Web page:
The Friends of the Rouge are seeking volunteers to participate in their annual Rouge River Watershed Frog and Toad Survey.
The Friends of the Rouge have been conducting this survey since 1998 in order to monitor the health of the wetlands as the presence of several species of frogs and toads is an indicator of good wetland health.
“They are very sensitive and require a good quality of wetland,” explained Sally Petrella, the volunteer monitoring program manager for the Friends of the Rouge. “They need a good upland habitat as well because they are amphibians. So they spend part of their life cycle as tadpoles in the water and then spend part of their adult life in another habitat.”
Petrella added that healthy wetlands are “critical” to the health of the whole river system.
“They help to filter rain water. They act like great big sponges when it rains. They also help control flooding and provide a great habitat for birds, frogs, toads, and other animals,” she said.
Volunteer training begins this month when volunteers attend a two-hour workshop to learn how to differentiate between different species of frogs and toads.
“It’s a listening survey,” she said. “We need volunteers to sign up for the survey teams and learn how to identify the calls of our local amphibians. It’s not really difficult as there are only eight calls they need to learn. It’s not as difficult as learning bird calls, of which there are hundreds. The calls are pretty distinct such as the ‘peep, peep, peep’ of the spring peeper and the ‘rum, rum, rum’ of the bullfrog.”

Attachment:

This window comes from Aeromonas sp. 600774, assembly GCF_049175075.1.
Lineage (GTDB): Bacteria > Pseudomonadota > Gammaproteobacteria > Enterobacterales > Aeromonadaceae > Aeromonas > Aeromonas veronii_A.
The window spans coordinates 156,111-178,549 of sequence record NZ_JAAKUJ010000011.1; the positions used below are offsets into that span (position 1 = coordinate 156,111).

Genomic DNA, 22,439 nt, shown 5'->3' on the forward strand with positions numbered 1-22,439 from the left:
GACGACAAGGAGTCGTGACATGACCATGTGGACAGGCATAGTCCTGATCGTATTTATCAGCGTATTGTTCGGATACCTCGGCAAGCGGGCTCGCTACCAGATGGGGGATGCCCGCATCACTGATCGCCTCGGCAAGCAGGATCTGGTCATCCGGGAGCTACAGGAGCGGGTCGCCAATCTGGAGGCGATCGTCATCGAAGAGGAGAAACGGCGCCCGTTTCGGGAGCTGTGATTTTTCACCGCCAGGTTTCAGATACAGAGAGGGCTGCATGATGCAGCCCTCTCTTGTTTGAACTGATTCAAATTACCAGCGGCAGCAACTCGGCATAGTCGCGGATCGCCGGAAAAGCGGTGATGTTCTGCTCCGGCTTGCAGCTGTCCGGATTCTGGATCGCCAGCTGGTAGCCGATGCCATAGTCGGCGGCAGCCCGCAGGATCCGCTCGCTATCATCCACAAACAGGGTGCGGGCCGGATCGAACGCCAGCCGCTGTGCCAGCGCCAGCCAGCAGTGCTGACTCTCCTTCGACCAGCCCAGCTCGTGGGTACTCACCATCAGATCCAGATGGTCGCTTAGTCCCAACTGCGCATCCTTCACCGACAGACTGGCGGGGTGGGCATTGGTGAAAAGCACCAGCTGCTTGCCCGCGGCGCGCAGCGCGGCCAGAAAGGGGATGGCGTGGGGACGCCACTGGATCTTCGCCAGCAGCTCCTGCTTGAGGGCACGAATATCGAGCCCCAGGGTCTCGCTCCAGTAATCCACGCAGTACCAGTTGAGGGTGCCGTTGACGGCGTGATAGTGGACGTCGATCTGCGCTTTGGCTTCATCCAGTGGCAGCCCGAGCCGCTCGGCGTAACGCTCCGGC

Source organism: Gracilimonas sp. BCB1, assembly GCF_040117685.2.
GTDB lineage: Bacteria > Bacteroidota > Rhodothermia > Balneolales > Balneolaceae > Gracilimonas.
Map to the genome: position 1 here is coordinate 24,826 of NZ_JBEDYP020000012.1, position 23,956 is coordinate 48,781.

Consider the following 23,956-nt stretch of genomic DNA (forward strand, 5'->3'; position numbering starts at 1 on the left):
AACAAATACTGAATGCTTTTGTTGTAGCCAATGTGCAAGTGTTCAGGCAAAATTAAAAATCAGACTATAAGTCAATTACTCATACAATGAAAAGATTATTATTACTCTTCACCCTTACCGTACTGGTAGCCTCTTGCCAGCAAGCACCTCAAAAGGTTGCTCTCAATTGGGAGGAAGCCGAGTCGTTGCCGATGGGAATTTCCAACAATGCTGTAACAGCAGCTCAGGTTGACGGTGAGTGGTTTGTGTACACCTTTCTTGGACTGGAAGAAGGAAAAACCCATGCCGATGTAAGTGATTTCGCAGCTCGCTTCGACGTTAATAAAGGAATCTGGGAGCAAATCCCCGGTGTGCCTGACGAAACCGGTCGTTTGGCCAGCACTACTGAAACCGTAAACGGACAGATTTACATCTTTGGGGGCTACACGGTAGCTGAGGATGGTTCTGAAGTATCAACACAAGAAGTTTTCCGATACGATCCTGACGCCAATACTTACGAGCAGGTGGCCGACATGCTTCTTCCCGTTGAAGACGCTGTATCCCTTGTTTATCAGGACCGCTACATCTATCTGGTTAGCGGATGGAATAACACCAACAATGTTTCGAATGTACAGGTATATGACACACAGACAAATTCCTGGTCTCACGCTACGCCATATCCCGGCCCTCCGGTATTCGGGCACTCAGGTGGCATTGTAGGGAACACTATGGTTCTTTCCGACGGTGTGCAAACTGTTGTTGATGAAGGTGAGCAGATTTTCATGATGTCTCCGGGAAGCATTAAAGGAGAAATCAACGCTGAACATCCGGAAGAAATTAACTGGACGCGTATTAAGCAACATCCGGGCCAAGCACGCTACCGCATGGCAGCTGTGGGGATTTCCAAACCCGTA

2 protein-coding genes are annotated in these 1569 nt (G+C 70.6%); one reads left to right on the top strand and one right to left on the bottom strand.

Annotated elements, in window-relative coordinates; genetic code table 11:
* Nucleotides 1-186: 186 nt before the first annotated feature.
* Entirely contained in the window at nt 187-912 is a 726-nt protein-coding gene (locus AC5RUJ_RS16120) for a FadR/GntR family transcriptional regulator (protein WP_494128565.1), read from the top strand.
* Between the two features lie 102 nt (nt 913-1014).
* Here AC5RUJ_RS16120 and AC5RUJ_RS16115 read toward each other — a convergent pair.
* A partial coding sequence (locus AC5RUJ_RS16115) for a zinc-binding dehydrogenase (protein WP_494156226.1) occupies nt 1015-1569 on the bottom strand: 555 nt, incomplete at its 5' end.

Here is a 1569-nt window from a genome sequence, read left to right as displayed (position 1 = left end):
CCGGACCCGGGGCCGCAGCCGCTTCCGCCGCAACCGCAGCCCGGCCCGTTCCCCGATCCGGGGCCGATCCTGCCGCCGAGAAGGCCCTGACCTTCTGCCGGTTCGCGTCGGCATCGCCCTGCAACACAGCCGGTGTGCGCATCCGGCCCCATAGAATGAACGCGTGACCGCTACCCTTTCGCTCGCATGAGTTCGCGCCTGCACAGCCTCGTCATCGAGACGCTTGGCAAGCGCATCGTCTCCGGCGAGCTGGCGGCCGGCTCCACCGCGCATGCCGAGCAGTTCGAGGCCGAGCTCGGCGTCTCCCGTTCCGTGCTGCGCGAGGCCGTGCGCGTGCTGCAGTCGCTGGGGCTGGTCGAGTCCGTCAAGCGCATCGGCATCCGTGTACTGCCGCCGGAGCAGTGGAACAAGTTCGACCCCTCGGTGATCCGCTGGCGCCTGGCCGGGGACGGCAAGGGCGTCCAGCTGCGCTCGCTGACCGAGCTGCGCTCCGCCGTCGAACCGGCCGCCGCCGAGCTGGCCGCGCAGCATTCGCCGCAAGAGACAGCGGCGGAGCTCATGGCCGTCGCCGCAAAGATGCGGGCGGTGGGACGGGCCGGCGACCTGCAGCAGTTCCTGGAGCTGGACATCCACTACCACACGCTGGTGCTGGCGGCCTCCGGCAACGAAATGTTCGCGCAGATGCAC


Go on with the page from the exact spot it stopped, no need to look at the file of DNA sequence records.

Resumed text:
The survey includes identifying seven species of frogs: the wood frog, the western chorus frog, the northern spring peeper, the northern leopard frog, the gray treefrog, the green frog, and the bullfrog. There is also one species of toad — the American toad — targeted during the survey.
Petrella said volunteers have noticed the more tolerant amphibians since 1998, such as the green frog and the American toad, are becoming the most common in the watershed.
“This suggest that some frogs and toads can survive in this very urbanized watershed, but it also tells us we need to do a better job of creating a habitat for the more sensitive (species),” she said.
While the least sensitive species is the American toad, Petrella said the most sensitive is the northern leopard frog. Although this particular species is not common in the Rouge River watershed now, Petrella said she believes they used to be very common in the watershed based on previous reports.
The actual surveying begins in March once the temperature reaches above 46 degrees, and continues through July, which is the peak breeding season for the frogs. Volunteers go out on their own on warm, damp evenings to survey a few times a month. All the data is then compiled and provided to surveyors in local communities, as well as the state.
Petrella said the survey is one of group’s most popular.
“It’s a really fun survey, and my volunteers always report that the thing they like about the survey the most is hearing the frogs and toads,” she said. “It’s fun to learn a new skill and to be able to identify in the spring the calls of the chorus frogs and the spring peepers.”
In order to volunteer, one must register and attend one of four training sessions and identify a block within the River Rouge Watershed that is close to them. For more information on the volunteering and training sessions, contact firstname.lastname@example.org or call Petrella at 313-792-9621.